It all began with chocolate chip cookies for a Christmas party about six years ago. They weren’t the only dessert I made but when it was over they were gone. The following Christmas I ventured into chocolate covered cherries which were also a hit but I was specifically asked to bring the chocolate chips. For a while I would ask what we could bring to a party or event and the answer was always the same – chocolate chips please.
I’ve stopped asking. I know when we get an invite to a party, the cookies are expected. It’s not an imposition; it actually makes life easy! I just keep the supplies in the pantry and when an event comes up I’m ready to go.
We had a birthday party for Little Bit earlier this year and I baked cakes and cupcakes (twice – but that’s another story) and I was done. My family was outraged! What do you mean you aren’t making chocolate chips?! Bottom Middle actually said, “Mom, you make them for everyone else’s party! You have to make them for ours! You can’t be famous for doing nothin’!!”
It was then that I realized that I have accepted the expectation. No one has negotiated with me the specifics or said outright “We expect chocolate chip cookies at every party you attend.” It has just become an unspoken expectation and I have given a nonverbal “yes” and now I am committed.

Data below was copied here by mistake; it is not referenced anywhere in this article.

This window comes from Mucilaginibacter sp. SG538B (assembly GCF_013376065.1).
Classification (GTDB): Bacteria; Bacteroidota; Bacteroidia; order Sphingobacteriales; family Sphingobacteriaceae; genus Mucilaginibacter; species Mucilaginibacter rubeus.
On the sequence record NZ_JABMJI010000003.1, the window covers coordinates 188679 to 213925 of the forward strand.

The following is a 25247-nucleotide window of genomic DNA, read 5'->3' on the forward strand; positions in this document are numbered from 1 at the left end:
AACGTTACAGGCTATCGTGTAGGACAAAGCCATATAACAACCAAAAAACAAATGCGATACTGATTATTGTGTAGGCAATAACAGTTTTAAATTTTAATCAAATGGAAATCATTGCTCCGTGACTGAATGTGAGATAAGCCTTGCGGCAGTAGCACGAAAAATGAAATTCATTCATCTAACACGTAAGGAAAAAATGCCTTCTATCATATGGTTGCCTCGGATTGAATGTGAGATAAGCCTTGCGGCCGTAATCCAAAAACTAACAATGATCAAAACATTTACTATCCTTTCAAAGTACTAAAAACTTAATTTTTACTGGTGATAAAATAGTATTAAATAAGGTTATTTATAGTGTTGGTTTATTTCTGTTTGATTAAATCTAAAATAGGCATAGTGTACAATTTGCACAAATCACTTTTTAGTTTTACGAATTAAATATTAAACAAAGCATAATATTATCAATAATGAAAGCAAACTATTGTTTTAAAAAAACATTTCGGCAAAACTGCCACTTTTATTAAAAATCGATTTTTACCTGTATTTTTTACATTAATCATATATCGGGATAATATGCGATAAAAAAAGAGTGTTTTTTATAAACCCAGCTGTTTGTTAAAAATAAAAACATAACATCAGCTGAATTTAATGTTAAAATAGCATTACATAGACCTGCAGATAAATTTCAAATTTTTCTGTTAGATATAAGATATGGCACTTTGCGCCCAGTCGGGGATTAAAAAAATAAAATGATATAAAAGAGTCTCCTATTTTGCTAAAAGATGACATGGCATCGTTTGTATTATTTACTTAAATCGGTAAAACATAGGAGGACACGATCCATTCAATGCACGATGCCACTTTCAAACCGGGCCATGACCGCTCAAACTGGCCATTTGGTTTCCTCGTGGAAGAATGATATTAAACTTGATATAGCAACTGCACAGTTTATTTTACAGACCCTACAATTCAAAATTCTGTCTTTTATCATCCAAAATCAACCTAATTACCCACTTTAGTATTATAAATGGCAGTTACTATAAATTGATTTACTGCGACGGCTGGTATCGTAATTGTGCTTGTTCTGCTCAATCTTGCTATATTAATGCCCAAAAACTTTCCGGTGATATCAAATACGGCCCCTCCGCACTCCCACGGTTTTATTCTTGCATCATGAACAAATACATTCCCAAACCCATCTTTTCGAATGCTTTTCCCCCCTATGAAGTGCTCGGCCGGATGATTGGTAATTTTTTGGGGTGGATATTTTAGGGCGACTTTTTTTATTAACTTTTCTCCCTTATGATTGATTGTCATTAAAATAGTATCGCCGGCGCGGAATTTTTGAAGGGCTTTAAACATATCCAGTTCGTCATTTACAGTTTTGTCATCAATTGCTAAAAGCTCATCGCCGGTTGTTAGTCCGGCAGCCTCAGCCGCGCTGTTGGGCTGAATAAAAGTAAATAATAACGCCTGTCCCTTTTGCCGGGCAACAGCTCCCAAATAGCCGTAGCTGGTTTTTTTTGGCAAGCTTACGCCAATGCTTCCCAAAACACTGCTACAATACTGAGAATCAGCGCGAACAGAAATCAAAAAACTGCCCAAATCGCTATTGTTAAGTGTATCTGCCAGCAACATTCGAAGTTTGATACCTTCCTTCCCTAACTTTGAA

There are a lot of expectations in life – some spoken, some just there. Hubs expects the dry cleaning to be picked up on Friday as part of my errand day routine. I expect whining every time I say no to sugar bombs right before bedtime. I expect my children to clean the playroom to my standard when I ask. Are the expectations always met? No. Sometimes they don’t even ask for sugar bombs before bed! Score!!
Sometimes by receiving a gift we accept an expectation without even realizing we have done so. Wade through this one with me.
2 Peter 3:18-21
For speaking out arrogant words of vanity they entice by fleshly desires, by sensuality, those who barely escape from the ones who live in error, promising them freedom while they themselves are slaves of corruption; for by what a man is overcome, by this he is enslaved. For if, after they have escaped the defilements of the world by the knowledge of the Lord and Savior Jesus Christ, they are again entangled in them and are overcome, the last state has become worse for them than the first. For it would be better for them not to have known the way of righteousness, than having known it, to turn away from the holy commandment handed on to them.
I think (and don’t quote me – ever!) in the original Greek it says, “Ignorance is bliss.” Or maybe “plausible deniability” in some documents. I jest of course, but this is Peter’s point. It would be better to not know right from wrong and live in wrong than to know and still choose the wrong path.
But what does that have to do with expectations? When we accept our salvation, we are accepting the expectation of holy life. We won’t always meet that expectation – more often than not we will miss it entirely. Thank you Lord for your infinite grace! But that does not mean we are off the hook. We still know the expectation and should have a desire to meet it, embrace it and live it daily.
May you live up to the expectation today! And where you miss, may you find yourself wrapped in infinite grace.